Volcker Rule Changes Finalized, Easing Banking Restrictions
Reforms to the Volcker Rule, which aimed to restrict proprietary trading practices at banks, received final approval Oct. 8 by the Federal Reserve and four other regulatory agencies. (AP, Oct. 8)
- The final Rule – expected to enhance liquidity to commercial mortgage-backed securities (CMBS) markets – takes effect on January 1, 2020 with a compliance date of January 1, 2021. (Federal Reserve, Oct. 8)
- Under the revised Rule, firms that do not have significant trading activities will have simplified and streamlined compliance requirements, while firms with significant trading activity will have more stringent compliance requirements. Community banks generally are exempt from the Volcker rule by statute. The revisions continue to prohibit proprietary trading, while providing greater clarity and certainty for activities allowed under the law.
- The final Rule represents the most significant revision to date of the original 2013 Volcker Rule regulations. The Roundtable has long advocated revisions to the Volcker rule, raising concerns about how it could “negatively impact liquidity and capital formation in commercial real estate."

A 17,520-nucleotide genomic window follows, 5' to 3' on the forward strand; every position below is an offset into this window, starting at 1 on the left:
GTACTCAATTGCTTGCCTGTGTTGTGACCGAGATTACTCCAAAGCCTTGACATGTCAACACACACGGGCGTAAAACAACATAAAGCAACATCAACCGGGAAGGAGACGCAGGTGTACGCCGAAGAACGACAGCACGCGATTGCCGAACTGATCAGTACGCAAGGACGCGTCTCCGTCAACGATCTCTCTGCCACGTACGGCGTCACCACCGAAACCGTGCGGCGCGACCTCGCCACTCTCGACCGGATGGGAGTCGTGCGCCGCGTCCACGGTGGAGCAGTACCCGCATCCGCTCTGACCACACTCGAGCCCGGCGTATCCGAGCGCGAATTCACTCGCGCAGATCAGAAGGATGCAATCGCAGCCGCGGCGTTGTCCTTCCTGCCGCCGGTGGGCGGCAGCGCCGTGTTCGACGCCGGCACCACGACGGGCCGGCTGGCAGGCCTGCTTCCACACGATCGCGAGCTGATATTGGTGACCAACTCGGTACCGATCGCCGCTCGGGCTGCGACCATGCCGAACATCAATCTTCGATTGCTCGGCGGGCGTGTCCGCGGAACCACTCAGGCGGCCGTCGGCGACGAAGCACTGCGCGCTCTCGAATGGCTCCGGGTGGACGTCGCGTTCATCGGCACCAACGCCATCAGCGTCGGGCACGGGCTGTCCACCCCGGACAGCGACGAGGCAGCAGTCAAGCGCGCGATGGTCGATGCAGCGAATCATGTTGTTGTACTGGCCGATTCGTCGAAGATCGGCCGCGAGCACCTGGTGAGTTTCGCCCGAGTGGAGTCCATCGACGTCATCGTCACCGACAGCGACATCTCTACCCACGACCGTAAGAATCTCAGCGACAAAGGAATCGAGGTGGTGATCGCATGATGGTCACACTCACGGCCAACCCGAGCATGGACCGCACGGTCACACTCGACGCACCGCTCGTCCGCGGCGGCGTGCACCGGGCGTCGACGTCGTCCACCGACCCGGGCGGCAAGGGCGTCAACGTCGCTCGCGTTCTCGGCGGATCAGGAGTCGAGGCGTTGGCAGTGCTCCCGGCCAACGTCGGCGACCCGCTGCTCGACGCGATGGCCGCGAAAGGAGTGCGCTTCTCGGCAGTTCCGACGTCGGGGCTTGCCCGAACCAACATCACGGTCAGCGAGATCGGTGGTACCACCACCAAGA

- Real Estate Roundtable President and CEO Jeffrey DeBoer commented on the Volker Rule changes. “This positive action will benefit liquidity and the commercial mortgage backed securities market, potentially increasing investment in job-creating construction activities," DeBoer said. (Roundtable Weekly, June 1, 2018)
- The revisions are expected to make it easier for 'banking entities' to hold and trade CMBS and could enhance market liquidity. Commercial banks and CMBS are two of the top sources of private debt for commercial and multifamily real estate.
The changes were jointly developed by the Federal Reserve Board, the Commodity Futures Trading Commission, the Federal Deposit Insurance Corporation, the Office of the Comptroller of the Currency, and the Securities and Exchange Commission.
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